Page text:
Monday, September 10:
This is to answer the question, “What do you feed the homestead pig?”
Corn stalks. There is a big stack of these in a spare stall, and we throw in six or seven every day or two. They must be getting eaten, because anyone who has cleaned a stall where they were not getting eaten knows just how miserable and tangled the bedding gets, and the bedding in the pig pen is loose and duffy, with only a few fragments of cornstalk in it.
Windfall apples. Our farm has five apple trees within forty yards of the pig sty. Piglets who run from a human being at the fence will poke their noses through the gaps in the wire when offered a slice of apple taken off with someone’s Uncle Henry. In the season there is always a bucket or two of windfall apples beside the pig pen, and passers-by hand-feed them to the babies, or tip a dozen over the fence if in a hurry. Apples are good pig food, at least so say the pigs.
Swill, slops, garbage, whatever name you give it, waste food from cooking and the table is good pig calories. We boil it in a big kettle to increase its appeal – pigs and chickens prefer cooked scraps to a jumble of vegetable waste and leftovers – and the pigs eat it enthusiastically.
Skim milk, buttermilk, whey – dairy waste of all kinds. Particularly good is to keep a bucket of skim milk by the wood furnace where it will clabber overnight into a thick yogurt full of beneficial lactobacilli and nourishment.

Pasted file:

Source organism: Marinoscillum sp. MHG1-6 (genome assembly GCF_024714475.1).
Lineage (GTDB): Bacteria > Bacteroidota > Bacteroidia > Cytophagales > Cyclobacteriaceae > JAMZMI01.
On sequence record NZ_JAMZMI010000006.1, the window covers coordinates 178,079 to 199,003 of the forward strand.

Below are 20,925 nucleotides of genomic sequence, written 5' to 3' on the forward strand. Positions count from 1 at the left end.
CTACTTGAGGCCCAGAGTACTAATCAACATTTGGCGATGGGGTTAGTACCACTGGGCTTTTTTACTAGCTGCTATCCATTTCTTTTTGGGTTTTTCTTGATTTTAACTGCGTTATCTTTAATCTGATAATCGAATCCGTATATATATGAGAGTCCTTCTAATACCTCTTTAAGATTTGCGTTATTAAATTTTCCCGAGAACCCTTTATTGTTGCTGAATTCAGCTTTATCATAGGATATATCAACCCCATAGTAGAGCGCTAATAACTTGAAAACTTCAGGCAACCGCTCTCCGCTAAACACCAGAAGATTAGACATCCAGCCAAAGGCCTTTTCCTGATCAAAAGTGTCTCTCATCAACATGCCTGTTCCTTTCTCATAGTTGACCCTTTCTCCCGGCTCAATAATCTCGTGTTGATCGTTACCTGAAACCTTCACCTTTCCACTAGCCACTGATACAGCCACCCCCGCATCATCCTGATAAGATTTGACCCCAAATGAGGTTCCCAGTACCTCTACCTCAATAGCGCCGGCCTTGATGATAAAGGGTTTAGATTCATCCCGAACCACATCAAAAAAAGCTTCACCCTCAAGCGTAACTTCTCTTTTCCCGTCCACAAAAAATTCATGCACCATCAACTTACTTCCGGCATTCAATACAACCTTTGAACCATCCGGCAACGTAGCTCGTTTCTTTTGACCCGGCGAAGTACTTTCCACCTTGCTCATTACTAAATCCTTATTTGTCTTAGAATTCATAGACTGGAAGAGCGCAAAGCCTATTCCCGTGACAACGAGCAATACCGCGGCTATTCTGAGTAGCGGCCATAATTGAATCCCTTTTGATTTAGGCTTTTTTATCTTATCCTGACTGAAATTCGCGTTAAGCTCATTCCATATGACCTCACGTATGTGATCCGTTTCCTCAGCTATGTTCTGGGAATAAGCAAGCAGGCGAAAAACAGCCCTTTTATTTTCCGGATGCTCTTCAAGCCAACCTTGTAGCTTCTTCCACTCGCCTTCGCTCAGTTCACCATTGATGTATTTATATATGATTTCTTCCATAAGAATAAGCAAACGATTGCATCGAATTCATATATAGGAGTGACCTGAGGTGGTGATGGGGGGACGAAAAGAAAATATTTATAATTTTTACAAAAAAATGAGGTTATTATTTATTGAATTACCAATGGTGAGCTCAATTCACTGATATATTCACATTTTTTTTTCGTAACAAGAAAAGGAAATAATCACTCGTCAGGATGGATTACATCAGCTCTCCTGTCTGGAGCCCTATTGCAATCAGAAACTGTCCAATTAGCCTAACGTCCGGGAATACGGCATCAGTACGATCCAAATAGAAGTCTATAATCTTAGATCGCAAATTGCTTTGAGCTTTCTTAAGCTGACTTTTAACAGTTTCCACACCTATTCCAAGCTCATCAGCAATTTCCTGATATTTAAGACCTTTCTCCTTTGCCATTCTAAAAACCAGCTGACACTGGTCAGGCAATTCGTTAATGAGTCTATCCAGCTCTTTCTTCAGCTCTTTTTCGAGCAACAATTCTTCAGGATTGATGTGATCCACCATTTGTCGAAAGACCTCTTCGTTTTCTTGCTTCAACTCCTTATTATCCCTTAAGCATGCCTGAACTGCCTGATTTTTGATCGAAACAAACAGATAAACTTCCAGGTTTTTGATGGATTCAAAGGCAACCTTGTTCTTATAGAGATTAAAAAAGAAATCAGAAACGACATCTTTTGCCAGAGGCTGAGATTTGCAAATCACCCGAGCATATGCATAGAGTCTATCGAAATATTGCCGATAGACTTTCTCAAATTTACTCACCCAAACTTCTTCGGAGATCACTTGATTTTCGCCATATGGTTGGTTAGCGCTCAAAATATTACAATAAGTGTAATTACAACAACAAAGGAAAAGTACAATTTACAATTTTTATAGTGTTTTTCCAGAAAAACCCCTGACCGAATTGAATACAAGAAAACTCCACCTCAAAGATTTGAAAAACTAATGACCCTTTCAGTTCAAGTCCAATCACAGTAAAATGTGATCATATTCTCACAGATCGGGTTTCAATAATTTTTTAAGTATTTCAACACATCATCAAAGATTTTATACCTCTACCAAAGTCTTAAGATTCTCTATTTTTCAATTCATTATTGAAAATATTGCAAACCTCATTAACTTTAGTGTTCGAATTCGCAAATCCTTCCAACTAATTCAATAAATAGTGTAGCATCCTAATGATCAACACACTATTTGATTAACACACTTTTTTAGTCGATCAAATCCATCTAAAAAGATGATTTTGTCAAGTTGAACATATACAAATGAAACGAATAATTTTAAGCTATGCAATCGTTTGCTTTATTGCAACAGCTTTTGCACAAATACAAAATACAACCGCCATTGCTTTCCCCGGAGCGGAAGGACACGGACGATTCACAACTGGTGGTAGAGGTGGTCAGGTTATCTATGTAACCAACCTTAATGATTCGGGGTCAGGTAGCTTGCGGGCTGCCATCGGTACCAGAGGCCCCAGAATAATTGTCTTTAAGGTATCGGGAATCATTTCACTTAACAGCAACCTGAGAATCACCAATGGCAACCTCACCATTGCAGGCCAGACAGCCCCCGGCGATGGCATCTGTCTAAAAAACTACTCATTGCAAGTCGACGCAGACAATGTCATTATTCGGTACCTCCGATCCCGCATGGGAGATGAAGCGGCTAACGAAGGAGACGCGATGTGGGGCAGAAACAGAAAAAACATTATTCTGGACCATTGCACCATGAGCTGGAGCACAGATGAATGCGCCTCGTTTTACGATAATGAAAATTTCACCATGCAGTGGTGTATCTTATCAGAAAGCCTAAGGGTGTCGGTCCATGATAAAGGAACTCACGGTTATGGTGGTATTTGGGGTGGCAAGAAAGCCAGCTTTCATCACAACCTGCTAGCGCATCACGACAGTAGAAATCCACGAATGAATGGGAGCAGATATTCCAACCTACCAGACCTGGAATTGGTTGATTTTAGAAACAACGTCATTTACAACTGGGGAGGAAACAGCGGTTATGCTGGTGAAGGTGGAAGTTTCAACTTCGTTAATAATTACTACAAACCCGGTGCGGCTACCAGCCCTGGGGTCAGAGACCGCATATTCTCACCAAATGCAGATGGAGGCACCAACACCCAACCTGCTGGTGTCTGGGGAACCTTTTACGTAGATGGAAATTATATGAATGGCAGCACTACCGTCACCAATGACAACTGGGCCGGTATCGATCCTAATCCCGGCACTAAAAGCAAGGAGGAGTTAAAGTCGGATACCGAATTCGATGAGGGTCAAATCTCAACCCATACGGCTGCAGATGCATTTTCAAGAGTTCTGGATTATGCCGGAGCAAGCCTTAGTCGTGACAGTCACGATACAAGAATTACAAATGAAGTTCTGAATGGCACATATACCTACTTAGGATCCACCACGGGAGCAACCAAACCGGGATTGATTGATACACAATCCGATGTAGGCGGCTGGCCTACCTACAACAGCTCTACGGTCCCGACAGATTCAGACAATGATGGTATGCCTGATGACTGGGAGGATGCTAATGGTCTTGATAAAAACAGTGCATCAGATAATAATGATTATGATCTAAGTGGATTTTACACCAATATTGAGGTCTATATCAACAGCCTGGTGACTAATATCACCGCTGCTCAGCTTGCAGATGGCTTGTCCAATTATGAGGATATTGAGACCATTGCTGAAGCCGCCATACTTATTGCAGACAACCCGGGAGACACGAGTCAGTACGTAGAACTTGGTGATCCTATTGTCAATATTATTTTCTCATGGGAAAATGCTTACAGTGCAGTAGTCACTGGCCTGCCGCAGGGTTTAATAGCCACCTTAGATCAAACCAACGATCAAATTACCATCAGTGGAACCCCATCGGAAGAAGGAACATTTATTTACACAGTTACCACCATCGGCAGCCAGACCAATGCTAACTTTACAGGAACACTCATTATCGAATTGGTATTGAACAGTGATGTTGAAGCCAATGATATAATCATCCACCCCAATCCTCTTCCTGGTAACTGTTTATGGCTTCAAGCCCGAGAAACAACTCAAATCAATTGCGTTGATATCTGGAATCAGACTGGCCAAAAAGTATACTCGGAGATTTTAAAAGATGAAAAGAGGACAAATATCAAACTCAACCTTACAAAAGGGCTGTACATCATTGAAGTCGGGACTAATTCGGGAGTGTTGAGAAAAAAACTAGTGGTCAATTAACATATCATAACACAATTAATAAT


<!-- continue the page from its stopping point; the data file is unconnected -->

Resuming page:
Bakery waste. Some kind soul in the city brings bags of waste from a gourmet bakery and gives them to the sisters at the monastery; what cannot be utilized there often ends up at our farm, where the pigs love it soaked in milk or warm water. Chickens love it too.
Cooking water. When we steam or boil anything – except pork – the water is saved and added to the swill bucket at the foot of the basement stairs. Pasta water is starchy and full of calories, but the water from boiling corn or steaming green beans is not to be despised, being full of flavor as well as – so nutritionists who want us to eat our vegs raw will tell us – all the vitamins leached from the vegetables.
Hay. Yes, hay. Pigs like grass and will eat a good deal of the waste hay from the cows’ manger.
Weeds pulled from the pasture in a spare moment. Wheelbarrow loads of weeds and vines and half-spoiled vegs from the garden.
That’s all that comes to mind at the moment, but it gives you the idea.